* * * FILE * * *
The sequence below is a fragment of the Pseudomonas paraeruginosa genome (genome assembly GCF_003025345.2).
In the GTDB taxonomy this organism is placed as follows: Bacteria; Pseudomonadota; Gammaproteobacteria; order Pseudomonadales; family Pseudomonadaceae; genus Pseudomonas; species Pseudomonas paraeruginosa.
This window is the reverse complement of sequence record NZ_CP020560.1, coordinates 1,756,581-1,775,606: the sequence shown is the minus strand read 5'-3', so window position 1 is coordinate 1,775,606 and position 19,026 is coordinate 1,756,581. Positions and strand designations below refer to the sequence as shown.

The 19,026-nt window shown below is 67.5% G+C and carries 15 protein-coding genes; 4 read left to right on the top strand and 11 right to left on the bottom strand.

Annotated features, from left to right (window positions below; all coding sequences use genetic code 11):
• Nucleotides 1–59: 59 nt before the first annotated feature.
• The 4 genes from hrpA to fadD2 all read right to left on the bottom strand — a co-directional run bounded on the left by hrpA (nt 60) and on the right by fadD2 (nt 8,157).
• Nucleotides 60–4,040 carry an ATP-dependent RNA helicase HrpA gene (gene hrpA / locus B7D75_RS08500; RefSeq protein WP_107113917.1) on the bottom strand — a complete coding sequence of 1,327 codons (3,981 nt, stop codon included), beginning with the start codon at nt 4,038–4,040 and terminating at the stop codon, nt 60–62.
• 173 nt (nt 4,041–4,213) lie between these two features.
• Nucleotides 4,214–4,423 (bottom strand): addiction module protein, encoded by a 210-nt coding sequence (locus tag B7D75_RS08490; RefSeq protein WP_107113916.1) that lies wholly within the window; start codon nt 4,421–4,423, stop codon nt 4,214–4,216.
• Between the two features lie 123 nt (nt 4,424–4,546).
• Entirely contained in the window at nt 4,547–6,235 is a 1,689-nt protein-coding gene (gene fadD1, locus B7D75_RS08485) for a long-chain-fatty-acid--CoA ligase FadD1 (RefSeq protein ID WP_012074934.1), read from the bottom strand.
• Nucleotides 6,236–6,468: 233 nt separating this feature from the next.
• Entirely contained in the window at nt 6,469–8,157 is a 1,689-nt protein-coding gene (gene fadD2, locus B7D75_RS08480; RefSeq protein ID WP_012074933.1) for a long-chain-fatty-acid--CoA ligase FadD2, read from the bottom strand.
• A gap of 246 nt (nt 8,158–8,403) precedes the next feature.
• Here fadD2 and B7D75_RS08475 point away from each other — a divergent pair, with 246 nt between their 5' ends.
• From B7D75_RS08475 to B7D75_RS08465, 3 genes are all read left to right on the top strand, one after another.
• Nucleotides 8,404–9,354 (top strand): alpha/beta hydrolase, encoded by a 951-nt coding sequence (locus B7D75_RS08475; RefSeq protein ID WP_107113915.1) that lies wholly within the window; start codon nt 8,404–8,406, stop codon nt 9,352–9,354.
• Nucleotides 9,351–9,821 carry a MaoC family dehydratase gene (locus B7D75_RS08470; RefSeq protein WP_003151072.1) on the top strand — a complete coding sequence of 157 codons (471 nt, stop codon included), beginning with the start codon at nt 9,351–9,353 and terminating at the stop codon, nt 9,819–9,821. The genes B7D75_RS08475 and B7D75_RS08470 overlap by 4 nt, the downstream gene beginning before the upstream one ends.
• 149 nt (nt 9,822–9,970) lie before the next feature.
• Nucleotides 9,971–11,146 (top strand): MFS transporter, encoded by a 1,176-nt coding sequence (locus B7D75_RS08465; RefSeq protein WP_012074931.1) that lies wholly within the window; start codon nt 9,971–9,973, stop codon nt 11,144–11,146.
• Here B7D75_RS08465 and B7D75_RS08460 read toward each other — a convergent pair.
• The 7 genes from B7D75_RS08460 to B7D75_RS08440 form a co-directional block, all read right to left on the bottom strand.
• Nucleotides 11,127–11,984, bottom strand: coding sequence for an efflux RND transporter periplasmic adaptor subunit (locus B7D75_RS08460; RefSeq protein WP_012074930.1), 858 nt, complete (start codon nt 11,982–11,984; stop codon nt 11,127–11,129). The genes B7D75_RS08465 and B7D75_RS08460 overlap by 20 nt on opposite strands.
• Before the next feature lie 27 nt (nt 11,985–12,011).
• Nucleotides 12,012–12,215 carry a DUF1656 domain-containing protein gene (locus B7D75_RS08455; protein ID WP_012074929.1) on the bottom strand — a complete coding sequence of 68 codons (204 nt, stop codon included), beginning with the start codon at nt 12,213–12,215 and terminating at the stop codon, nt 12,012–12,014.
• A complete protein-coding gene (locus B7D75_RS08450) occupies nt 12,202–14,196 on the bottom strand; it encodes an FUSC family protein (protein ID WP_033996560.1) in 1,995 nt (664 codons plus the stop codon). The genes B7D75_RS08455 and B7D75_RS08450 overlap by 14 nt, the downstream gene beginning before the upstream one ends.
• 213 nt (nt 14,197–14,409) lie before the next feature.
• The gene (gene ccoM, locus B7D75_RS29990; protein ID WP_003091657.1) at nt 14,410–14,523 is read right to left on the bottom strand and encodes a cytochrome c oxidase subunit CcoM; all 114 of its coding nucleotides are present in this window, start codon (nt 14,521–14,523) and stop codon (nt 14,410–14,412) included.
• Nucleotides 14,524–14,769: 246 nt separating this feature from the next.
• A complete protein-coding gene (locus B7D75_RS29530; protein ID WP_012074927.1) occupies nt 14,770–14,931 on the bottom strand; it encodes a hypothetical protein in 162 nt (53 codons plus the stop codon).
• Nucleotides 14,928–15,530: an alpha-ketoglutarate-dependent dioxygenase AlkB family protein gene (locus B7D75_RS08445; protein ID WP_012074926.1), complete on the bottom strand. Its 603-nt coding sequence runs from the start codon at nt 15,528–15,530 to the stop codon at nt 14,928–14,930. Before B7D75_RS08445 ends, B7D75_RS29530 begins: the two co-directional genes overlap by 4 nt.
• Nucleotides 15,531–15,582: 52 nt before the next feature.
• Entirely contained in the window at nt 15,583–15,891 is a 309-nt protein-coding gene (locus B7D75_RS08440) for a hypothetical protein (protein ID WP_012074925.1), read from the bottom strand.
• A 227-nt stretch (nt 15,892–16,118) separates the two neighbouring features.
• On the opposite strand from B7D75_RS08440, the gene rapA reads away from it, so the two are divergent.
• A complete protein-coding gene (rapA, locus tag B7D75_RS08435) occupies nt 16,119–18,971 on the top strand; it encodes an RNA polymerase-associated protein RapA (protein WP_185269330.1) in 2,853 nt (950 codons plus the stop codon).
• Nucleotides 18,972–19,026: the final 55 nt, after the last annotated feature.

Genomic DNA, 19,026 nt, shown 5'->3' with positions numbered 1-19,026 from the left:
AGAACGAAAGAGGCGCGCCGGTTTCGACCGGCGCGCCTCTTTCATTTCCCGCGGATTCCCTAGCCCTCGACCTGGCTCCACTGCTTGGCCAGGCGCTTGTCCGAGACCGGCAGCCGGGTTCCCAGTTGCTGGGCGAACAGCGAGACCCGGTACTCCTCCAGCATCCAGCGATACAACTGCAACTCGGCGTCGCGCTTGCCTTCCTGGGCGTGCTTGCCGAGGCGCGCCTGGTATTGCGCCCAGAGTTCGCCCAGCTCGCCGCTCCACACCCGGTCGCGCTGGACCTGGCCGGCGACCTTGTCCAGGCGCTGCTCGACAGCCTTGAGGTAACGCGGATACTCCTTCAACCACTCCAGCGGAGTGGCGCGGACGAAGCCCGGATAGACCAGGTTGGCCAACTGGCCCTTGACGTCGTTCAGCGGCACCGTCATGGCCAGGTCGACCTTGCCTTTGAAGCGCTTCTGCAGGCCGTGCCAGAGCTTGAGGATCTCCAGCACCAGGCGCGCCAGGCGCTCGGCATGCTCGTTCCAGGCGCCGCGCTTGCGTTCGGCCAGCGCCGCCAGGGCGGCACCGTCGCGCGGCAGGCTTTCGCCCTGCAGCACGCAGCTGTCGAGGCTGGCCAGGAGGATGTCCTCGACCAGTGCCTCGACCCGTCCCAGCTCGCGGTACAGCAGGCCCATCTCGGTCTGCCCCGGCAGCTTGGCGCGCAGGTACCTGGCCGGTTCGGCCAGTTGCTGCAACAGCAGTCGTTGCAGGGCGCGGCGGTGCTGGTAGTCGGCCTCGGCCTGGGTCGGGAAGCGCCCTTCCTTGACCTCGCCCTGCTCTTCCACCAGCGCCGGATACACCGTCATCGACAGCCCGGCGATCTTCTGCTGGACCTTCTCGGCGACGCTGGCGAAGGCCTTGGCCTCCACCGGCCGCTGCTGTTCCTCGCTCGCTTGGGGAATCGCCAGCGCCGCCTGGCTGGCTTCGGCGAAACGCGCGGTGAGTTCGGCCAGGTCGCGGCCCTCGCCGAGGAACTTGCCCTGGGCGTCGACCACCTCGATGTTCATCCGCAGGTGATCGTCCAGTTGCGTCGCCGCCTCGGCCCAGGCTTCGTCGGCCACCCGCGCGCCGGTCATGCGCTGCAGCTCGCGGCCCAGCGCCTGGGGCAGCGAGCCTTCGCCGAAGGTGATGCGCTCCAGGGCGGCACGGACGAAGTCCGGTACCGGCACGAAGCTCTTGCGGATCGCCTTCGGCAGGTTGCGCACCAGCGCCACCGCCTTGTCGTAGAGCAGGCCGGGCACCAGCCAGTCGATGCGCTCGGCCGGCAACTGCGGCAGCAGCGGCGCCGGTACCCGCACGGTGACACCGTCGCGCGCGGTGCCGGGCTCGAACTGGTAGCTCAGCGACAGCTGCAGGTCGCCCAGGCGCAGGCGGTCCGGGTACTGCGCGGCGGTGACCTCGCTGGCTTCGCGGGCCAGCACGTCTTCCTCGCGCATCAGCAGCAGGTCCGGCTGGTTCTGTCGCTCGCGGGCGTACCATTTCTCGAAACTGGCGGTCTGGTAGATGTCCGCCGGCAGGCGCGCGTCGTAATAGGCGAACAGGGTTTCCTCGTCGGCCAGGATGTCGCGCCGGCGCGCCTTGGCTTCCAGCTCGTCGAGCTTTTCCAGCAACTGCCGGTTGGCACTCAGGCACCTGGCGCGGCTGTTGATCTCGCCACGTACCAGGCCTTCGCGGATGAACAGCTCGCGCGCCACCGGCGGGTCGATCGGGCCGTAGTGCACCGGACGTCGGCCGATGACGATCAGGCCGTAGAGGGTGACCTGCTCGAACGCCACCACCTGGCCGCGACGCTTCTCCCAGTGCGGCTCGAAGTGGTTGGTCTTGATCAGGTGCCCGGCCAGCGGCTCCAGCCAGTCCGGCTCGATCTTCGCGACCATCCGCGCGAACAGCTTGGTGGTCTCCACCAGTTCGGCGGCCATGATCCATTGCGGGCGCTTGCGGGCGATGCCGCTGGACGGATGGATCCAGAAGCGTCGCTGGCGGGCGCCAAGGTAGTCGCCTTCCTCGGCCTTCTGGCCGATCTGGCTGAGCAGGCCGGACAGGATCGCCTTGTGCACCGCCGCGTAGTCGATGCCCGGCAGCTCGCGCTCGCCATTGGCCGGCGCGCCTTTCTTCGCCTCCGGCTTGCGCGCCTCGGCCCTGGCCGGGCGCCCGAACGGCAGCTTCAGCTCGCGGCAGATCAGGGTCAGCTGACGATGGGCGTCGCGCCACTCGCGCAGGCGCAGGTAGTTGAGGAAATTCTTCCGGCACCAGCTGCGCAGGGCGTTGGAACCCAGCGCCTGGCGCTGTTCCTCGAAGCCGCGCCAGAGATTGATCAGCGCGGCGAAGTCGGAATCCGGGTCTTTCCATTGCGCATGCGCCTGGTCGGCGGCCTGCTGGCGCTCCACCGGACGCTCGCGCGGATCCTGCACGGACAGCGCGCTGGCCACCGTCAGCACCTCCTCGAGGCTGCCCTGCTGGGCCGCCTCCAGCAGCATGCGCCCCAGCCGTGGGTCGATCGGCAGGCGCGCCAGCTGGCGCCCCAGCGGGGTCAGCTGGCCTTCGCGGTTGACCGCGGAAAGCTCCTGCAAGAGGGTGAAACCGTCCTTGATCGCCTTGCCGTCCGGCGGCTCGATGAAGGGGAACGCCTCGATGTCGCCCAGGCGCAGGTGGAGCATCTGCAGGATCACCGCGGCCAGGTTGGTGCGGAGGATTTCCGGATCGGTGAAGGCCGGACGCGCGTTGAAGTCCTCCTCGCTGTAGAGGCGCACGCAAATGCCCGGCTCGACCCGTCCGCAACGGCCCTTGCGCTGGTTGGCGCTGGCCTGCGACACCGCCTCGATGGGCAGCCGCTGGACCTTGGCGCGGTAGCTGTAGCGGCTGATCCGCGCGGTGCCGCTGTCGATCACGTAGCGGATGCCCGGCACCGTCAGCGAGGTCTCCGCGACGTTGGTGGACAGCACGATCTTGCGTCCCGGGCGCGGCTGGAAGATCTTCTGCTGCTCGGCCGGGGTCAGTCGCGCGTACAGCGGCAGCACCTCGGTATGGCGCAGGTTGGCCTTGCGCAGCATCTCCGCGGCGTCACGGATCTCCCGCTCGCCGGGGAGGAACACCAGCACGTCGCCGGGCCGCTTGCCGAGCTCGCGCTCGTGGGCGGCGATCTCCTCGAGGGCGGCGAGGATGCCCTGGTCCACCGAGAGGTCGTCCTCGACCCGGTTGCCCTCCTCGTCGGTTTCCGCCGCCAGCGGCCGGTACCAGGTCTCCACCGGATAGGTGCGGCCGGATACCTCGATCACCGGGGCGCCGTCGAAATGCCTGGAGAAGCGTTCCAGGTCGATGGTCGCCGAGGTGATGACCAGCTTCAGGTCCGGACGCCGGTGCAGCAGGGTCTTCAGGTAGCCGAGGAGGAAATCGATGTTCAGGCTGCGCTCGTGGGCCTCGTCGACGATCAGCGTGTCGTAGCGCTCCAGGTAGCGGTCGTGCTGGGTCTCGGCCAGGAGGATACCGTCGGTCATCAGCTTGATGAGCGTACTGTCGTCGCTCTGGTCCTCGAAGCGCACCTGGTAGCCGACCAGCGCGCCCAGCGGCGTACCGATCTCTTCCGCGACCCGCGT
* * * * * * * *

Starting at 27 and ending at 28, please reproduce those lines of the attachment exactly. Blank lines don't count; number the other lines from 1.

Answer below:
• A complete protein-coding gene (locus B7D75_RS08450) occupies nt 12,202–14,196 on the bottom strand; it encodes an FUSC family protein (protein ID WP_033996560.1) in 1,995 nt (664 codons plus the stop codon). The genes B7D75_RS08455 and B7D75_RS08450 overlap by 14 nt, the downstream gene beginning before the upstream one ends.
• 213 nt (nt 14,197–14,409) lie before the next feature.